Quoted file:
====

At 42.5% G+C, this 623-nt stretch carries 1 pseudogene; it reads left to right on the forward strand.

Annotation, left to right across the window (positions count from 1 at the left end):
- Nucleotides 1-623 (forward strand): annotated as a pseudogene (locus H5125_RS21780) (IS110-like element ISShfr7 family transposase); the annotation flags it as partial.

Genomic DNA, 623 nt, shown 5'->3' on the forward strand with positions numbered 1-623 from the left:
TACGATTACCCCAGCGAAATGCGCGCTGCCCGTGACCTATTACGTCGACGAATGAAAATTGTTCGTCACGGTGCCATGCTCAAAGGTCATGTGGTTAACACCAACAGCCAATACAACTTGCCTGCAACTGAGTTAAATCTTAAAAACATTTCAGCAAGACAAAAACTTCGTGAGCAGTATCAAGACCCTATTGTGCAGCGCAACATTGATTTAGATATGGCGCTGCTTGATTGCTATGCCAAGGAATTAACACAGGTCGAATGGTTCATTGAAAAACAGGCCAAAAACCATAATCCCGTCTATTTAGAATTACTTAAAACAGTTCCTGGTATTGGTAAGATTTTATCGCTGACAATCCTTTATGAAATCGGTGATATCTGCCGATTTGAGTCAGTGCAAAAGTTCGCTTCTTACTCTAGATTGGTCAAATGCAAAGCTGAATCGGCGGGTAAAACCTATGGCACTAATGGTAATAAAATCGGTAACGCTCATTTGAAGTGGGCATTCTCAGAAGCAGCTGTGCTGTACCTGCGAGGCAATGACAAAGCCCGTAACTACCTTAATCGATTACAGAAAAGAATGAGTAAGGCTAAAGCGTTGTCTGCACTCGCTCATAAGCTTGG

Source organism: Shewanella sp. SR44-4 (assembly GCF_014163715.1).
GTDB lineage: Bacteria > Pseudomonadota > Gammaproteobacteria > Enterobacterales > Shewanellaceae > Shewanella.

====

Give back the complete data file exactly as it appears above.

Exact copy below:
At 42.5% G+C, this 623-nt stretch carries 1 pseudogene; it reads left to right on the forward strand.

Annotation, left to right across the window (positions count from 1 at the left end):
- Nucleotides 1-623 (forward strand): annotated as a pseudogene (locus H5125_RS21780) (IS110-like element ISShfr7 family transposase); the annotation flags it as partial.

Genomic DNA, 623 nt, shown 5'->3' on the forward strand with positions numbered 1-623 from the left:
TACGATTACCCCAGCGAAATGCGCGCTGCCCGTGACCTATTACGTCGACGAATGAAAATTGTTCGTCACGGTGCCATGCTCAAAGGTCATGTGGTTAACACCAACAGCCAATACAACTTGCCTGCAACTGAGTTAAATCTTAAAAACATTTCAGCAAGACAAAAACTTCGTGAGCAGTATCAAGACCCTATTGTGCAGCGCAACATTGATTTAGATATGGCGCTGCTTGATTGCTATGCCAAGGAATTAACACAGGTCGAATGGTTCATTGAAAAACAGGCCAAAAACCATAATCCCGTCTATTTAGAATTACTTAAAACAGTTCCTGGTATTGGTAAGATTTTATCGCTGACAATCCTTTATGAAATCGGTGATATCTGCCGATTTGAGTCAGTGCAAAAGTTCGCTTCTTACTCTAGATTGGTCAAATGCAAAGCTGAATCGGCGGGTAAAACCTATGGCACTAATGGTAATAAAATCGGTAACGCTCATTTGAAGTGGGCATTCTCAGAAGCAGCTGTGCTGTACCTGCGAGGCAATGACAAAGCCCGTAACTACCTTAATCGATTACAGAAAAGAATGAGTAAGGCTAAAGCGTTGTCTGCACTCGCTCATAAGCTTGG

Source organism: Shewanella sp. SR44-4 (assembly GCF_014163715.1).
GTDB lineage: Bacteria > Pseudomonadota > Gammaproteobacteria > Enterobacterales > Shewanellaceae > Shewanella.